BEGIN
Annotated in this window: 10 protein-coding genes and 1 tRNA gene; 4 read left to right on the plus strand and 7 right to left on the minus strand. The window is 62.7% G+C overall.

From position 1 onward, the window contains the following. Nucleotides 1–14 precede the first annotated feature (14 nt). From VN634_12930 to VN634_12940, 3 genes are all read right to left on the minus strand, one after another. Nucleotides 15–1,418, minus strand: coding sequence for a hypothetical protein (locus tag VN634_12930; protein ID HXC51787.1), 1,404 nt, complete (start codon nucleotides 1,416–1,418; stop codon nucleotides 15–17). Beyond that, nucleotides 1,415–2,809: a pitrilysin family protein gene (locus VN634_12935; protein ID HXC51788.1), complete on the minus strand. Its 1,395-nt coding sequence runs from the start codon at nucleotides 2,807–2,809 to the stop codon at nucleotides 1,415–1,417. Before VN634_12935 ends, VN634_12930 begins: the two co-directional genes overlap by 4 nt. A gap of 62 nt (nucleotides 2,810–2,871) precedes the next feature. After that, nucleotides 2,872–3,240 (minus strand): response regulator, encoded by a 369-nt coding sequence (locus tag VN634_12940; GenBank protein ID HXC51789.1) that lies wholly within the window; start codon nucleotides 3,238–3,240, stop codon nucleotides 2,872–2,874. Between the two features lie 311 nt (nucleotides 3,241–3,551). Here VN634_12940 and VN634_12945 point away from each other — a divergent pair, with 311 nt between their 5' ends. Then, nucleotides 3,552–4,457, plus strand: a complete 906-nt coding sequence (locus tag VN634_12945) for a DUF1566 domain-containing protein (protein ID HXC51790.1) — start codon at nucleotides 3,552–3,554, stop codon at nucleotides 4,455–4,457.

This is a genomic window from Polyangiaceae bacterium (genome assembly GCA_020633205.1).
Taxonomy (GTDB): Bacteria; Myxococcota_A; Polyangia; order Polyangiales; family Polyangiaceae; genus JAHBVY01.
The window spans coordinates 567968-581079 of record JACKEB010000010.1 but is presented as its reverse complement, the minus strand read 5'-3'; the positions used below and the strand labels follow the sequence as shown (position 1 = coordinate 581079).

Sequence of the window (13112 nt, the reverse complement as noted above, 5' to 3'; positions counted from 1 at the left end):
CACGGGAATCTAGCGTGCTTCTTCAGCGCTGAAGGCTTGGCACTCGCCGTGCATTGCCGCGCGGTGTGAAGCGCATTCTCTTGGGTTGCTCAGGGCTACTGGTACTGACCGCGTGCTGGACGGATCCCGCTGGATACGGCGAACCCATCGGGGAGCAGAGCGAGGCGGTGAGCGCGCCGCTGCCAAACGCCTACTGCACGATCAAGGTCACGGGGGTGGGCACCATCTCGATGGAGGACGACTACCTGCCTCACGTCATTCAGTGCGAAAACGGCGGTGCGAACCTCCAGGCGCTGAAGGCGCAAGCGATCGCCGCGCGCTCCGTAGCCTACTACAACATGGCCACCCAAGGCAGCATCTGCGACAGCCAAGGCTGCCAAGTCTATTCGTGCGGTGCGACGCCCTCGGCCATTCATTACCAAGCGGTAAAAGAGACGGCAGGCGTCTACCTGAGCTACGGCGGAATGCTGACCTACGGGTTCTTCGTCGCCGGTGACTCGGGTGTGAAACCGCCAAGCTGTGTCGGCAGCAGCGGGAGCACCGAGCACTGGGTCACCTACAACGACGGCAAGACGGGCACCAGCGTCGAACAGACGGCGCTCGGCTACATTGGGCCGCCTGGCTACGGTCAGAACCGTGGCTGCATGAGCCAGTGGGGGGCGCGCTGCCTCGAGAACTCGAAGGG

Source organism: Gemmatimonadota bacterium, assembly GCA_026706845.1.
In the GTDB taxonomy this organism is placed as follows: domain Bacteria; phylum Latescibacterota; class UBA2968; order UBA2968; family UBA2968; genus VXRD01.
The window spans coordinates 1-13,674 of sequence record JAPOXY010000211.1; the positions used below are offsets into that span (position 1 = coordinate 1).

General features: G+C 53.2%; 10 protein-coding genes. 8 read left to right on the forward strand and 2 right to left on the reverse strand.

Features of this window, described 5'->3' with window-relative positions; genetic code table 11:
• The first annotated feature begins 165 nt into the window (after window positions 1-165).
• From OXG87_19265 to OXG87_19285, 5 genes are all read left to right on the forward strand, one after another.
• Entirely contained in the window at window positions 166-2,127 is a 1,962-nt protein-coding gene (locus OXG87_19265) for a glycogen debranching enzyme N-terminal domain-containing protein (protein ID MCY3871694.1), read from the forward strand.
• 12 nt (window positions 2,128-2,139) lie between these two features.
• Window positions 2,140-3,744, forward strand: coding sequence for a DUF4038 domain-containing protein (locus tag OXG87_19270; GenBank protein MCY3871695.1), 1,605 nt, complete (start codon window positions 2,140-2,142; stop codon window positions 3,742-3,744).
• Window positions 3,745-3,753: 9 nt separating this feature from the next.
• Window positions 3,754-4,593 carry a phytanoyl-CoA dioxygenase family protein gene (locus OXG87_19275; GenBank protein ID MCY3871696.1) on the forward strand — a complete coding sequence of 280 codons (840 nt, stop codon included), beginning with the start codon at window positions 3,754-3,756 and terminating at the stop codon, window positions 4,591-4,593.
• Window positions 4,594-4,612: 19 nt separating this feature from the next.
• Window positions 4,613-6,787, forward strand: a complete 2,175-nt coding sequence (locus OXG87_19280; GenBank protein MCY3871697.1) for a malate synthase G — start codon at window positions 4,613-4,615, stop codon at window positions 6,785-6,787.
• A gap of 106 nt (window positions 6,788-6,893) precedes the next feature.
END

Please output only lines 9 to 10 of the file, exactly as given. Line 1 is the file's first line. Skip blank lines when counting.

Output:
In the GTDB taxonomy this organism is placed as follows: domain Bacteria; phylum Latescibacterota; class UBA2968; order UBA2968; family UBA2968; genus VXRD01.
The window spans coordinates 1-13,674 of sequence record JAPOXY010000211.1; the positions used below are offsets into that span (position 1 = coordinate 1).